Homes and care village plans set to be unveiled in Newport

PLANS to build 100 homes and a care village in Newport are to be unveiled to the public later this week.

Langley Upper Green-based developer Pelham Structures Ltd is to present its proposals for land at Burywater Nurseries and Whiteditch Lane at a series of exhibitions on June 5, 8 and 11.

The care village will include three facilities – an off site supportive care section for 60 two bedroom apartments; 60 rooms for patients requiring extra close care, designed for those with Alzheimers and Dementia; and 20 two-bedroom and 20 one-bed apartments for over 55s.

Director Bill Bampton said the firm’s scheme had been drawn up using feedback from public consultations held to gather opinion on Uttlesford District Council’s draft Local Plan.

The 100-home aspect has been suggested by Pelham on adjacent land not owned by the firm as a possible way of incorporating any required new housing.

Originally the draft plan earmarked the land for 300 homes, while last year the Reporter revealed how Pelham Structures was considering a proposal which included the option of rebuilding Newport Free Grammar School.

“It has been made clear to both us and the district council that large numbers of housing in Newport would not be well received,” said Mr Bampton.

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“Members of the parish council were keen to see employment opportunities on this site and the care village we are proposing would provide a number of predominantly local jobs.”

Congestion and safety issues outside the grammar school had also been taken into account, according to Mr Bampton, who said the care village would have a lower traffic demand than housing, and would not conflict with peak traffic.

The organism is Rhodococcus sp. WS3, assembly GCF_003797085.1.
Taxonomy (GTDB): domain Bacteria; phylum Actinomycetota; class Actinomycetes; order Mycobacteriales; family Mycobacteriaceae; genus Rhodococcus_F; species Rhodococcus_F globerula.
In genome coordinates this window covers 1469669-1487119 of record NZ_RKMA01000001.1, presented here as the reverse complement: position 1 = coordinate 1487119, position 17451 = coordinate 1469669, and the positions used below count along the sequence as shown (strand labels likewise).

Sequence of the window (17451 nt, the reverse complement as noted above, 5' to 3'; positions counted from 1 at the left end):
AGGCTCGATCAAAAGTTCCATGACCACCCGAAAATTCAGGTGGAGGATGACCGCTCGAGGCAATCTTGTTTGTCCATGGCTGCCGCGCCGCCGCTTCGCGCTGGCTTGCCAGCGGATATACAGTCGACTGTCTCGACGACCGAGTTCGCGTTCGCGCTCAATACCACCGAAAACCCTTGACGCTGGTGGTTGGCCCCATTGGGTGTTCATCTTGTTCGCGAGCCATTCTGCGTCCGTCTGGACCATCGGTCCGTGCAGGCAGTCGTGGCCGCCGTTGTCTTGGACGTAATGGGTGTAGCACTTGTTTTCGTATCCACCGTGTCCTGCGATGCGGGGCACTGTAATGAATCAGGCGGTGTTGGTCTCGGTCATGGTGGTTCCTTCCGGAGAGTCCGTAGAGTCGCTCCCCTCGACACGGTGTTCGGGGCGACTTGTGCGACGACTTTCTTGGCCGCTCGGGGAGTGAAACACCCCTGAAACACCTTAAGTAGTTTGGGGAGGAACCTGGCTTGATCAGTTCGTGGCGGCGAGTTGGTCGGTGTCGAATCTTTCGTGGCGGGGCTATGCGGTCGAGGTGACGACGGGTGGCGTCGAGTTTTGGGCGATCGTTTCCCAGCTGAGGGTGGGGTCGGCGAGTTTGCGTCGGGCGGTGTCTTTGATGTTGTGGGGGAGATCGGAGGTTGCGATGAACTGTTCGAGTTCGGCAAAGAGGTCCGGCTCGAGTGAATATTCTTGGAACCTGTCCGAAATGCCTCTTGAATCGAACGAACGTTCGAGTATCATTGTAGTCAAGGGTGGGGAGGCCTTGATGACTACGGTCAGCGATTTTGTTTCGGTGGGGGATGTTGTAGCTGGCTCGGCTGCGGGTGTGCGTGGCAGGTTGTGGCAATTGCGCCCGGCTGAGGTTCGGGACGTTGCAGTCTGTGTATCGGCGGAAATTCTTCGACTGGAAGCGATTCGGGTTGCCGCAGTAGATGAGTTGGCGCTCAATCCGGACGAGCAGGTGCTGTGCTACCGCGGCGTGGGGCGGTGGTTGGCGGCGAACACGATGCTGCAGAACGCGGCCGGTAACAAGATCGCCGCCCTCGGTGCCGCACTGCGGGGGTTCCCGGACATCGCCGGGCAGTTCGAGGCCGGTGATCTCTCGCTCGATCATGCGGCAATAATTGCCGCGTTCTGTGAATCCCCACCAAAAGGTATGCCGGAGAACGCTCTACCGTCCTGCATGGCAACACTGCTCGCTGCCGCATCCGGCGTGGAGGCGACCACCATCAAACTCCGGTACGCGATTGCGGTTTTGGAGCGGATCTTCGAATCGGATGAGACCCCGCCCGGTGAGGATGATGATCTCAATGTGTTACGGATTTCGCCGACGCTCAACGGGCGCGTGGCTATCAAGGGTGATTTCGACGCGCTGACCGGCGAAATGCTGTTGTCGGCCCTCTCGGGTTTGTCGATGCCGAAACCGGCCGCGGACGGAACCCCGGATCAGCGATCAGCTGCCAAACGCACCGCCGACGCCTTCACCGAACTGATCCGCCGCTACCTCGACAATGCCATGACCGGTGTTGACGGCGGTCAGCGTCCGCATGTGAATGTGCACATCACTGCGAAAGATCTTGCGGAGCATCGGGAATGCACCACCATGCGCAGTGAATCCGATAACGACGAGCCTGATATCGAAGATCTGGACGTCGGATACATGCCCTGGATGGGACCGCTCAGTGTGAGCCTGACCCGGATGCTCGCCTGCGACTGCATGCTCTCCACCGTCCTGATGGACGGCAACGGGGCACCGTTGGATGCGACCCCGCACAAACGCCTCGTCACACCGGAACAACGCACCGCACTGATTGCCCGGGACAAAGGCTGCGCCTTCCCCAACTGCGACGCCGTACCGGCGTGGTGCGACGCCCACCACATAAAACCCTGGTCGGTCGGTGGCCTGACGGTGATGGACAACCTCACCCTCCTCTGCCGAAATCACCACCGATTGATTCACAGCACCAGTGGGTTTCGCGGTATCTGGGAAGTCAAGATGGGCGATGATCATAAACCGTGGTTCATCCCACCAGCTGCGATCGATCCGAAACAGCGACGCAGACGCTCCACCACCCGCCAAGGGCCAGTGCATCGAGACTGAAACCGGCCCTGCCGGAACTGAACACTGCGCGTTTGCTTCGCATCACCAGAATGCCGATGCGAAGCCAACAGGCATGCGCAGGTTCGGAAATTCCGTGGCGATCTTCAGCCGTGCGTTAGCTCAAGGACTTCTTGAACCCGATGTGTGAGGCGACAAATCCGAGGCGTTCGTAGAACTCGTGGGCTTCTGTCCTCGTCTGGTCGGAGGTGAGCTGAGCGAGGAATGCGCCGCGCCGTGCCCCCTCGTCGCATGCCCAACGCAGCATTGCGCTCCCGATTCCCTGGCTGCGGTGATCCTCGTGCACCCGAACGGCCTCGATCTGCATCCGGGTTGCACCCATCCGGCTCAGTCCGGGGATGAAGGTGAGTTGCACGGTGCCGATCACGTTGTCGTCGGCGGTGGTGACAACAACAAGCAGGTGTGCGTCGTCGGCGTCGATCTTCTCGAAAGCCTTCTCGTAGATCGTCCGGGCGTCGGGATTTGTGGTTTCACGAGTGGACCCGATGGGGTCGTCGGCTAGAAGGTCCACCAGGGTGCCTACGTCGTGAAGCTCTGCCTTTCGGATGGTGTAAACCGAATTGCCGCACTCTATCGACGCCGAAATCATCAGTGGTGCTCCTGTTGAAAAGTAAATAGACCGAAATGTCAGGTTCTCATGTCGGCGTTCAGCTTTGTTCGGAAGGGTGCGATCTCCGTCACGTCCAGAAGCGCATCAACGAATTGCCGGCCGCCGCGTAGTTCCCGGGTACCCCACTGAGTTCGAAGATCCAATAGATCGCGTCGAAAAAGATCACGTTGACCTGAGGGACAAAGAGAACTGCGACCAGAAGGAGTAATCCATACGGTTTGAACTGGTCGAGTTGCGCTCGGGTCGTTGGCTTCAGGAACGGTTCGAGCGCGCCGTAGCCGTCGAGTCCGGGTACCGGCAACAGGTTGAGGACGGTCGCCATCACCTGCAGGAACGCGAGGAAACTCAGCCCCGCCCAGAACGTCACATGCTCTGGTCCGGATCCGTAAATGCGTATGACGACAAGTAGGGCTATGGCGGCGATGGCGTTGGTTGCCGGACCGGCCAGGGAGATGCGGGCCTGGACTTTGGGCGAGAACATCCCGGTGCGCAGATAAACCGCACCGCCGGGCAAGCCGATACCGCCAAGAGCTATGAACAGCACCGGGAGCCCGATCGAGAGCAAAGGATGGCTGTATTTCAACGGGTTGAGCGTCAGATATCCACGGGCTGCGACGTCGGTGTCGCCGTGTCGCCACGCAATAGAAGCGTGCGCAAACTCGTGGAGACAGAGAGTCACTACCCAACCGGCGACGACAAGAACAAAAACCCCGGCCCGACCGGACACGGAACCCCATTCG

He added: “The care village will cater for all levels of care from almost independent to full dementia. Most of the current care provision in Uttlesford, of which there is a shortage, is in towns, so the reason we think Newport is a suitable place is because it gives people the rural feel that they are used to from having lived all their lives in what is largely a rural district.”

The public exhibitions are scheduled to be held at Church House.

The first will take place from 4-8pm next Wednesday, before further showings from 10am-4pm on June 8 and 4-8pm on June 11.

Mr Bampton urged people to come out and voice their opinions. He added: “Often people who strongly oppose a scheme see problems those who support it don’t, so we want as much feedback as possible – positive and negative – so we can take it on board and minimise or remove people’s concerns.”